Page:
Yes. I think there is still going to be some rough patches. But I think as the months turn into years, those rough patches will be worn smooth.

Q: How does this affect Scientific Linux?
I am unable to comment on this question at the present time. Not because anyone is silencing me. But because currently I don’t know. There are multiple paths that Scientific Linux can take, and they are proceeding with caution and due diligence.

Two Years at Red Hat

Do you still enjoy working at Red Hat?
Has the enviroment changed after the novelty wore off?

Yes, I still love working at Red Hat.
I no longer wake up, surprised to find myself working at Red Hat, so in that sense, the novelty has worn off.
But, even after two years, the Red Hat culture still feels like a custom fit to me.

Do you still like working on OpenShift?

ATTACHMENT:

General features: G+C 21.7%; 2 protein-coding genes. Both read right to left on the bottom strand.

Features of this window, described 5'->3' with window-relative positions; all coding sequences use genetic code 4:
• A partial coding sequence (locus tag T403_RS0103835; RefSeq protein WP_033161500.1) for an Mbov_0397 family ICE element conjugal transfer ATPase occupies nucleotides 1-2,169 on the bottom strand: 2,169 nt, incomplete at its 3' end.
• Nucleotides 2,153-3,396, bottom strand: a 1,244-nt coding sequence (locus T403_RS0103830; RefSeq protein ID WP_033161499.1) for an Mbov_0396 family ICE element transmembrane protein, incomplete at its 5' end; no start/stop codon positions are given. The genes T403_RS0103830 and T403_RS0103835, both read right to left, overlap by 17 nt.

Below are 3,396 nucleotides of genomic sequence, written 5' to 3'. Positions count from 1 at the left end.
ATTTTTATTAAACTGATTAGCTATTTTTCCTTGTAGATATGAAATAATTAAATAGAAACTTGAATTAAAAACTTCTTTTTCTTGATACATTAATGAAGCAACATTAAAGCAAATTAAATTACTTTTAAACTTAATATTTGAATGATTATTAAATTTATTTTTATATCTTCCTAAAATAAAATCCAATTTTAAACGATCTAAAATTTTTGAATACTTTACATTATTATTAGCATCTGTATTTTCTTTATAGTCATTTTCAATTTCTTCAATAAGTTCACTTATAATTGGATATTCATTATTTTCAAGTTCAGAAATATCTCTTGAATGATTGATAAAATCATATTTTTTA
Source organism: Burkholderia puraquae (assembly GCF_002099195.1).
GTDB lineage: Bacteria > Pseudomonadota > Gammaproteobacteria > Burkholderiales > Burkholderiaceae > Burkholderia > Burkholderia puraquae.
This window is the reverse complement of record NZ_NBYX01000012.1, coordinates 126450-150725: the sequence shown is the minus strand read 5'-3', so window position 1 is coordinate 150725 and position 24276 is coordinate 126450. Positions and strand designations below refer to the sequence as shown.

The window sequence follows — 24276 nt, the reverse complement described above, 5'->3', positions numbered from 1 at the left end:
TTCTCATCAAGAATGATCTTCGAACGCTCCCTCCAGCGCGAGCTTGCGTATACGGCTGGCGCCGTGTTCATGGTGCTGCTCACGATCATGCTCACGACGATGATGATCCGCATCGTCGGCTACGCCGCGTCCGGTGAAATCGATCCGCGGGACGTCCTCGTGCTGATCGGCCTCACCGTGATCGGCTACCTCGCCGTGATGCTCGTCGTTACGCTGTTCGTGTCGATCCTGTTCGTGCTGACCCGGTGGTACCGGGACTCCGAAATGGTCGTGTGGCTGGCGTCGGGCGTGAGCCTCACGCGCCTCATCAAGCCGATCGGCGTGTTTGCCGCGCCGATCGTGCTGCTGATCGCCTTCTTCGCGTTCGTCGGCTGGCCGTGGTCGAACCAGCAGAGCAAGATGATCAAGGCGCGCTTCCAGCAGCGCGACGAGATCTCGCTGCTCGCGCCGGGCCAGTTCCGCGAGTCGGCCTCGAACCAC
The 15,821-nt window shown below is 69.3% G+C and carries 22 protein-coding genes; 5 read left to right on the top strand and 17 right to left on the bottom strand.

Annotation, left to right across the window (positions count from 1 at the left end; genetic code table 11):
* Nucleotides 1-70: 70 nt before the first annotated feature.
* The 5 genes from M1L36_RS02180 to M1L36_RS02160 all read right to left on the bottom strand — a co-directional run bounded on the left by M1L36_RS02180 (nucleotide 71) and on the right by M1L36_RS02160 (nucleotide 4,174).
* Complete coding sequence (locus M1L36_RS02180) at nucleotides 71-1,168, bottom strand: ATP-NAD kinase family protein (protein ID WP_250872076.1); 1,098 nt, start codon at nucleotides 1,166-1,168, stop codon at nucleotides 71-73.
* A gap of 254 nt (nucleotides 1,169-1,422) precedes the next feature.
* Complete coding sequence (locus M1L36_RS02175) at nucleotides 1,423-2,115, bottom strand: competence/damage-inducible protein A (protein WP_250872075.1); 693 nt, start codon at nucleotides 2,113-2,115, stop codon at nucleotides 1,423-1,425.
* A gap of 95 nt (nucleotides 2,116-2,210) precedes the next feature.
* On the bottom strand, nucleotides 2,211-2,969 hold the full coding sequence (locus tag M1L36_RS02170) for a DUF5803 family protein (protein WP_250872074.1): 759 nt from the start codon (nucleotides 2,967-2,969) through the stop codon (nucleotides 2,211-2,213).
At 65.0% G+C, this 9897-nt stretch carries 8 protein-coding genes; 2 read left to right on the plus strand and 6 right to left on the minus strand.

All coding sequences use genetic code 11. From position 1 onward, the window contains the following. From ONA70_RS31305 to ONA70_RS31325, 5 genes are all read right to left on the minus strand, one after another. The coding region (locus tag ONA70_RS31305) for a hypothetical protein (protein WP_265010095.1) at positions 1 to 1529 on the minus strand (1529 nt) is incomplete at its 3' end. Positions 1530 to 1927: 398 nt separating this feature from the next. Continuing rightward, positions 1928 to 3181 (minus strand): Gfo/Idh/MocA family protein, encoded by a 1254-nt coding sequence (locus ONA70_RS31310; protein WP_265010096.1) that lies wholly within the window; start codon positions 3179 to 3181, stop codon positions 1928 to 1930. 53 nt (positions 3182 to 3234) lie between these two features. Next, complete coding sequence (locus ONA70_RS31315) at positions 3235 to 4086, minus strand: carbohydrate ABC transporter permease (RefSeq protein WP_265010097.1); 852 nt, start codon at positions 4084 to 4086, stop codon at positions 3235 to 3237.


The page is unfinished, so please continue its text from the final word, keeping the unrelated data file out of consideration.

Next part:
The team has grown quite a bit, but it is still an awesom team to work with. There is the occasional disagreement over an issue here or there. But everyone looks at the real goal, and works out the best way to do it.
Besides the great people to work with, I really like that OpenShift has transformed into a three pronged project. OpenShift Origin has all the source code out there if you want to set up your own OpenShift infratructure on your own. OpenShift Enterprise let’s you setup up your own OpenShift instrastructure with our help and support. And then OpenShift Online, for those who just want to use it, ready made.

Any interesting stories to tell?